By William J. Burns for The NEW YORK TIMES
The prospect of a comprehensive nuclear agreement with Iran in the next few months, if executed rigorously and embedded in wider strategies for regional order and global nuclear order, can be a significant turning point.
In a perfect world, there would be no nuclear enrichment in Iran, and its existing enrichment facilities would be dismantled. But we don’t live in a perfect world. We can’t wish or bomb away the basic know-how and enrichment capability that Iran has developed. What we can do is sharply constrain it over a long duration, monitor it with unprecedented intrusiveness, and prevent the Iranian leadership from enriching material to weapons grade and building a bomb.
Those are the goals that have animated recent American diplomacy on the Iranian nuclear issue, including during the back-channel talks with Iran that I led in Oman and other quiet venues in 2013. Against a backdrop of 35 years without sustained diplomatic contact, filled with mutual suspicion and grievance, it was hardly surprising that our discussions were difficult, and our Iranian counterparts as tough-minded and skeptical as they were professionally skilled. But our efforts helped set the stage for the interim agreement, or Joint Plan of Action, concluded in November 2013.
Much maligned at the time, the J.P.O.A. has proved its value, freezing and rolling back Iran’s nuclear program for the first time in a decade, applying innovative inspections measures, allowing only modest sanctions relief and keeping substantial pressure on Iran.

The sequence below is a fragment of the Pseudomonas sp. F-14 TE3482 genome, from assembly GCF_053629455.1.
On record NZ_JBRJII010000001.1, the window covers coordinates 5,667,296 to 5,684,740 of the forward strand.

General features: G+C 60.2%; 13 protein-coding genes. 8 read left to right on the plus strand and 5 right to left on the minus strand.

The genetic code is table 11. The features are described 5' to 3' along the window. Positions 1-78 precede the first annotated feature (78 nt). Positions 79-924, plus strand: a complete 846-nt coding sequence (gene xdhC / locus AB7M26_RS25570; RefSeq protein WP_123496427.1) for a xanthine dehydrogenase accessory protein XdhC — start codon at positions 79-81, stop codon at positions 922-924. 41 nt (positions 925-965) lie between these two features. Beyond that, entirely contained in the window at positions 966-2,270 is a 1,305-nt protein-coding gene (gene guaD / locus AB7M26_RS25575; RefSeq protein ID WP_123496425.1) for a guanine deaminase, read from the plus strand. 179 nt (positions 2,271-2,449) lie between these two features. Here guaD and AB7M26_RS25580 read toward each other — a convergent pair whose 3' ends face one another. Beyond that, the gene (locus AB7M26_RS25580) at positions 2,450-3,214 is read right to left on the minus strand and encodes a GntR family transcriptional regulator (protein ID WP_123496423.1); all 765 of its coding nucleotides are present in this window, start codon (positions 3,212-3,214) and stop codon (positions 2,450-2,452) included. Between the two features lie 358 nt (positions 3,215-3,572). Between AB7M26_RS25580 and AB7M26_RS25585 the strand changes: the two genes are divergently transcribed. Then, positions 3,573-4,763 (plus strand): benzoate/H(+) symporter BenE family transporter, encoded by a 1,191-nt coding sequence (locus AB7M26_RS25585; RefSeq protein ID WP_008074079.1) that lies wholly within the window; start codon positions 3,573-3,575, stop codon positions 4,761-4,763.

The understanding announced in Lausanne, Switzerland, on Thursday is an important step forward. Many crucial details still have to be resolved. But the understanding outlines a solid comprehensive agreement that would increase, for at least a decade, the time it would take Iran to enrich enough weapons-grade material for a single bomb from the current two-to-three-month timeline to at least one year. It would significantly reduce Iran’s stockpile of low-enriched uranium, substantially limit the country’s enrichment capacity and constrain Iranian research and development on more advanced centrifuges. And it would cut off Iran’s other possible pathways to a bomb, including by effectively eliminating Iran’s potential capacity to produce weapons-grade plutonium at its planned Arak reactor and banning enrichment at the underground Fordow facility for at least 15 years.
In addition to these significant limitations, we would create an inspection regime unparalleled in intensity, going well beyond current international standards and ensuring that any breakout effort would be quickly detected. Only a negotiated deal gets us the verification and monitoring we need to close off any covert path to a weapon.
Through carefully phased sanctions relief with built-in procedures to reimpose sanctions immediately in case of Iranian noncompliance, we would also preserve ample enforcement leverage. With more eyes on less material in fewer places, and clarity about the harsh costs of cheating, we would be well positioned to deter and prevent Iranian breakout.
As consequential as this understanding is, much more remains to be done. Three challenges loom largest.